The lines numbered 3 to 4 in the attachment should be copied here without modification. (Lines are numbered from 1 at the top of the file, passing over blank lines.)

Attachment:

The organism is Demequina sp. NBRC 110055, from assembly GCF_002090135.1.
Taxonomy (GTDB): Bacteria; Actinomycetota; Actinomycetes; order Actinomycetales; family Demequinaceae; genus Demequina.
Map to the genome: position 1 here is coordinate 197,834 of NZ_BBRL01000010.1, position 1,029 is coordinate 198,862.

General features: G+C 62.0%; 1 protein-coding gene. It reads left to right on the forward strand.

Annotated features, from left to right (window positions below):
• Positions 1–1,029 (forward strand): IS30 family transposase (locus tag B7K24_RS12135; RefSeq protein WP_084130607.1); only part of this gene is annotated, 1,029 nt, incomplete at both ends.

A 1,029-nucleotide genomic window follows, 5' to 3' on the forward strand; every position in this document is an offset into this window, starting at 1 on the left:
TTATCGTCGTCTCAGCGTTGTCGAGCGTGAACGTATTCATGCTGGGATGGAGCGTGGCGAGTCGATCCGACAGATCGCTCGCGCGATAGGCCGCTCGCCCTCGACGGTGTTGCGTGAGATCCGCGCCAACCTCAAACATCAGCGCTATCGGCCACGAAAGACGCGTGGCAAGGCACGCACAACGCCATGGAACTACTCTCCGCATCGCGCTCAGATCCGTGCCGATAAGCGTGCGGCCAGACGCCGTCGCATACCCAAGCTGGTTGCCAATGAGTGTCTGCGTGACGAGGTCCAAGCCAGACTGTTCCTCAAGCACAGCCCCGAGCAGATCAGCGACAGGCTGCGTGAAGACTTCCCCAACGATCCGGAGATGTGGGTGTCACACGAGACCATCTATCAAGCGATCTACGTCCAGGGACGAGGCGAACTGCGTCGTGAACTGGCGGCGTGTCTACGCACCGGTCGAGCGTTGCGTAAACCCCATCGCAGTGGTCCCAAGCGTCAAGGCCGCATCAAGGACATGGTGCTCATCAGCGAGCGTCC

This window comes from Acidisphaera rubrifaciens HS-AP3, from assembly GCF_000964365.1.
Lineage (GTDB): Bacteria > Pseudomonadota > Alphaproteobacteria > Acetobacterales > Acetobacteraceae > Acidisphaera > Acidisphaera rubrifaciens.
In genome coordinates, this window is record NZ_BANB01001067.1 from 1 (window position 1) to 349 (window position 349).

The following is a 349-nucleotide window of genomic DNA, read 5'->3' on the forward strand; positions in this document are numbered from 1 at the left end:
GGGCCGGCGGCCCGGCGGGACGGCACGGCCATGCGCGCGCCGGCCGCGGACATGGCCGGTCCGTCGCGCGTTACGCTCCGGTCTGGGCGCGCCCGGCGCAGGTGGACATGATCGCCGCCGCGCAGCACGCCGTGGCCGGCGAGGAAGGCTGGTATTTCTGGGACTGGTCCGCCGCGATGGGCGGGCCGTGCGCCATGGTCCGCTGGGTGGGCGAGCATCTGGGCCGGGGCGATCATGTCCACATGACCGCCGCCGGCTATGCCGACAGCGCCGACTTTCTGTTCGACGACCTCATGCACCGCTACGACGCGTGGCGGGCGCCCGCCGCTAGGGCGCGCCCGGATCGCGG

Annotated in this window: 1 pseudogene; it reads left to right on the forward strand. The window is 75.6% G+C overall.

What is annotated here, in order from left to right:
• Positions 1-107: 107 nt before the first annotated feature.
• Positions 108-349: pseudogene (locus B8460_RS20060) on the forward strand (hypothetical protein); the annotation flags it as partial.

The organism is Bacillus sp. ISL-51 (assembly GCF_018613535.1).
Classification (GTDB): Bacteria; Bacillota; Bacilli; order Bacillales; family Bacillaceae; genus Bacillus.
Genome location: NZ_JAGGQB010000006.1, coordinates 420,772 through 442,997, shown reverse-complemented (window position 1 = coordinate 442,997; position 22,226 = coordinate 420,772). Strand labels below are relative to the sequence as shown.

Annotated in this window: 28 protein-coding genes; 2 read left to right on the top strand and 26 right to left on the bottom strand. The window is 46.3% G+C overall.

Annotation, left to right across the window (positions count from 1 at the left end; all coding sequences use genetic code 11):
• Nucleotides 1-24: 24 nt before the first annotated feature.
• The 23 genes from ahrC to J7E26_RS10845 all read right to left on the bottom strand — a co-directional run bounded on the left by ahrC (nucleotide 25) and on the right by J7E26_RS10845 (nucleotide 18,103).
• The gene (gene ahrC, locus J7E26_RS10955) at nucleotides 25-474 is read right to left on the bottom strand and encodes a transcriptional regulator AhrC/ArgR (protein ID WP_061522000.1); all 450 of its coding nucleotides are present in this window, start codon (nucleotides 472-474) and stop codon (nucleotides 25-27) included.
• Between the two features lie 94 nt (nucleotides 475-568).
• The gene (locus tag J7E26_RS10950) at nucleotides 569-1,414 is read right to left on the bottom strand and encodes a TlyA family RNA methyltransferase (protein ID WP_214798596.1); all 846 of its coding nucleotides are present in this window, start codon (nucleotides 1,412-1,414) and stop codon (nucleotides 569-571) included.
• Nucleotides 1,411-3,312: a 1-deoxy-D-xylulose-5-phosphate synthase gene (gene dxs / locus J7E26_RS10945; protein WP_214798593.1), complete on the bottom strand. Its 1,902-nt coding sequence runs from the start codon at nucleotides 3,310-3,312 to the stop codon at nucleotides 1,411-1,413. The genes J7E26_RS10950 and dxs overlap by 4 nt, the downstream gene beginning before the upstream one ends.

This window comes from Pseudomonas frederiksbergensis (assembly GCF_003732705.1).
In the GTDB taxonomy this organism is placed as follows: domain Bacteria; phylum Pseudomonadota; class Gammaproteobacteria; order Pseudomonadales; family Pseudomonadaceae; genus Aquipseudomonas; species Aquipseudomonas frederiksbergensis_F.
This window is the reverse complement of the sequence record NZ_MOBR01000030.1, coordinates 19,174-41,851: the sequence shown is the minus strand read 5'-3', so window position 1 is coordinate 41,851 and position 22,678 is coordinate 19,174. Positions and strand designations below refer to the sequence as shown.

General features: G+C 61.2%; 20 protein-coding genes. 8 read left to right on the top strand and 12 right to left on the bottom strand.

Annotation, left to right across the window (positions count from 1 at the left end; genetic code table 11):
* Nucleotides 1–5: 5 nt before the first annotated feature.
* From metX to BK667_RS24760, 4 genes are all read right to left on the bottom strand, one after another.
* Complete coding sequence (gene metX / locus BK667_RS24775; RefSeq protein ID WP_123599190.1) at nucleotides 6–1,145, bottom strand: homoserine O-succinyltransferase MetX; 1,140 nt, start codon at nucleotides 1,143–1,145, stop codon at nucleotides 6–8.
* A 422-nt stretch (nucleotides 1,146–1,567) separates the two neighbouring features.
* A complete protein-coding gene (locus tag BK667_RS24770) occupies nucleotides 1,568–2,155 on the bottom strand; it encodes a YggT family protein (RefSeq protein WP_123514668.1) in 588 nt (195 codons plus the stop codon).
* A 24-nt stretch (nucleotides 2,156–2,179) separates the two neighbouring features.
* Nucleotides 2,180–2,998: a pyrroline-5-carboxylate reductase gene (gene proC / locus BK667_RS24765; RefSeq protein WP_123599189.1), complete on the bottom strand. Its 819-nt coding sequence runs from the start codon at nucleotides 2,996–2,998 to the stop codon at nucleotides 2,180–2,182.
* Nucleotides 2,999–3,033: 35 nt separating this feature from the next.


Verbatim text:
Map to the genome: position 1 here is coordinate 197,834 of NZ_BBRL01000010.1, position 1,029 is coordinate 198,862.

General features: G+C 62.0%; 1 protein-coding gene. It reads left to right on the forward strand.